And while Ferguson has tallied far more single-digit scoring outings than his 24-point breakout performance in early January, he’s earned the trust of head coach Billy Donovan and his veteran teammates, which is something the rookie will never take for granted.

“Coach believes in me and that means a lot to me,” Ferguson said. “But my teammates believe in me, so I’m not gonna let them down. I’m gonna go out every day and play my hardest, compete and try to get the win each and every night.”

One might assume that his year abroad in Australia helped to mentally mold him into the high-flying, hard-nosed rookie we see today. Ferguson, however, contends that he’s had that edge from the very beginning.

“I’ve been mentally tough, it wasn’t overseas that did that,” Ferguson told Basketball Insiders. “I had to be mentally tough just to go over there — so I’ve always had that mentality, the [desire] to just dominate, play to the best of my ability and compete.”

And now he’s doing just that in the NBA.

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Is Kyrie Irving’s Second Opinion a Cause for Concern?

Shane Rhodes breaks down the tough situation the Celtics are in with Kyrie Irving.

Shane Rhodes



The Boston Celtics are in one awful predicament.

With a third of the roster out due to injury, Brad Stevens has been forced into the impossible task of maintaining Boston’s championship aspirations with some subpar talent; while they have performed admirably, the likes of Abdel Nader and Semi Ojeleye wouldn’t see the same run they are currently on with most contenders. Gordon Hayward has missed the entire season, save a few minutes on opening night. Kyrie Irving, Jaylen Brown, Marcus Smart and Daniel Theis are all currently out, some for the year and others not. Key contributors Al Horford, Marcus Morris and others have missed time as well.

It couldn’t get worse, could it?

Well, it may just have. Reports surfaced Tuesday that Irving, who had missed time this season — including the last four games — with left knee soreness, is seeking a second opinion after a lack of progress in his recovery.

In the wake of the Isaiah Thomas fiasco and his ailing hip last Summer, an injury that lingered deep into this season, the Celtics will likely be more than cautious with Irving, whom they gave up a haul (the rights to the 2018 Brooklyn Nets first round pick, most notably), to acquire. But one can only wonder if these persistent issues — Irving’s left knee was surgically repaired after he sustained a fractured kneecap in 2015, and he reportedly threatened the Cleveland Cavaliers with surgery this offseason before his trade to Boston — are a cause for concern for general manager Danny Ainge and the Celtics.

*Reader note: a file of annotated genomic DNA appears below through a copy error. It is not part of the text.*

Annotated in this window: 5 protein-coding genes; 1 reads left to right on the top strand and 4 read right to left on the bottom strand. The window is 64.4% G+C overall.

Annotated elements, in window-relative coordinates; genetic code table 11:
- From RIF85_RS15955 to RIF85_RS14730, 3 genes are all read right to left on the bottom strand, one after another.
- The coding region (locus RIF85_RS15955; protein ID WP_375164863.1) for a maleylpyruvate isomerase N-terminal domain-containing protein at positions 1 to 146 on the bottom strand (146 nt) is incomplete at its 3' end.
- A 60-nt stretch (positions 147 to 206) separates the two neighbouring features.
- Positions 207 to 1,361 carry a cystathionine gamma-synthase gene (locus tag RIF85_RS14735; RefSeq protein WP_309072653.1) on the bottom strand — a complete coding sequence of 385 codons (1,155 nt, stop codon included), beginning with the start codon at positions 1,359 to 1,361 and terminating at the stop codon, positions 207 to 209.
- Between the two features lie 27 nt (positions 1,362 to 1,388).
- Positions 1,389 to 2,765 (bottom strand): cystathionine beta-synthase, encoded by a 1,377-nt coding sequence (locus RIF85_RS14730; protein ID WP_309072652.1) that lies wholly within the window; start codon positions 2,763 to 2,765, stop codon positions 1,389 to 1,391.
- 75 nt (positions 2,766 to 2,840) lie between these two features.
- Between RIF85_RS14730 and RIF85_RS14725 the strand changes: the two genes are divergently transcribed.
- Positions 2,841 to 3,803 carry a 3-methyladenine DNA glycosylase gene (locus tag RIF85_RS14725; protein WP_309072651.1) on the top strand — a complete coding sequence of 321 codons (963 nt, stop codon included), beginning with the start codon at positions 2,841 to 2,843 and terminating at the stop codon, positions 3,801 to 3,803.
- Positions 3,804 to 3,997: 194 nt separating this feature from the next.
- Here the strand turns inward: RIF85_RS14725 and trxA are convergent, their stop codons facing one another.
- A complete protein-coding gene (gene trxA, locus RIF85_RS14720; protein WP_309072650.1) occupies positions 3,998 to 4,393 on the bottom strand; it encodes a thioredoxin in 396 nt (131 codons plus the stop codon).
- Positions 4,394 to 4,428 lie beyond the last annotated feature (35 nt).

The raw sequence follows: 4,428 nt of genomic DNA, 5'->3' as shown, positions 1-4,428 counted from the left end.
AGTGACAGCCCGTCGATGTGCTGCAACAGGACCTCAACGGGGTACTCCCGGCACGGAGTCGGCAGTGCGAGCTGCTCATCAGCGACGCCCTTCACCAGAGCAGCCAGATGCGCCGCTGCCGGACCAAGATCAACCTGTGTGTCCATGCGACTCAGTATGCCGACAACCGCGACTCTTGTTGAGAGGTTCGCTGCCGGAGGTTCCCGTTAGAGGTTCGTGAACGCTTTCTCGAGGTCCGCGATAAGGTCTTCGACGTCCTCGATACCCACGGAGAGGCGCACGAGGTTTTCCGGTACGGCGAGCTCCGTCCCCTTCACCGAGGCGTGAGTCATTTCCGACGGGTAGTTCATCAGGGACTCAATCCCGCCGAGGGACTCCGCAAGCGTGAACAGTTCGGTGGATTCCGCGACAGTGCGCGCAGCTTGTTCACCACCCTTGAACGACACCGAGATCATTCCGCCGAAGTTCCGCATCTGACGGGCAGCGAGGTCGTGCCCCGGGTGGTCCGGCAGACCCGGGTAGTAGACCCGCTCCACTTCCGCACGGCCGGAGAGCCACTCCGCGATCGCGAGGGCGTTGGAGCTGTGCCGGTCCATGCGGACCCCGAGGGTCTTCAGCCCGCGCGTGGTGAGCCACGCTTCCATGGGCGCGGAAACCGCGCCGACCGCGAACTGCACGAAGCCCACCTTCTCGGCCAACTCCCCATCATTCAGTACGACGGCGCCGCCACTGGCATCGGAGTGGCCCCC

The situation presents the Celtics with a quandary, to say the least.

Knee injuries aren’t exactly a death-knell, but fans need not look far for to see the devastating effect they can have on NBA players (e.g. Derrick Rose). They can snowball and, over time, even the best players will break down. Regardless of the severity, Irving’s knee issue presents problems both now and in the future.

The problems now are obvious: the Celtics, already down Gordon Hayward, cannot afford to lose Irving if they are at all interested in making a Finals run this season. Boston struggles mightily on the offensive end when Irving and his 24.4 points, 3.8 rebounds and 5.1 assists aren’t on the court. In a playoff atmosphere, especially, the team would sorely miss his scoring prowess.

Looking ahead, if Irving is dealing with these problems at the age of 25, what could the future hold for the All-Star guard? Knee issues, most lower body issues in general, are often of the chronic variety, and constant maintenance can wear on people, both mentally and physically.

Just a season separated from a likely super-max payday, will the Celtics want to commit big-money long-term to potentially damaged goods?

If there is a silver lining in it all, it is the fact that 20-year-old rookie Jayson Tatum must now shoulder the scoring load, something that should go a long way in building on the potential that made him the No. 3 overall pick last June. And, should Irving miss the remainder of this season, exposure to the fires of the playoffs should only temper the Celtics’ young roster. In the event that Irving’s absence isn’t prolonged, time like this could only serve to strengthen the roster around him.

Still, Ainge brought Irving to Boston for a reason: he was meant to lead the Celtics into battle, alongside Gordon Hayward and Al Horford, in their quest for a title. Obviously, he can’t do that from the bench. Without Irving at 100 percent, the Celtics are not a championship caliber squad, healthy Gordon Hayward or not. That fact alone will make Irving’s situation one to monitor going forward and for the foreseeable future.

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NBA Daily: Houston Has It All

Deciphering whether Houston is a contender or pretender is tough, but they’re making it easy.

Lang Greene



It is very easy to get caught up in the NBA regular-season hyperbole. The past is littered with a plethora of NBA teams that looked like world-beaters in the regular season only to pull up lame in the playoffs and emerge as a bunch of pretenders.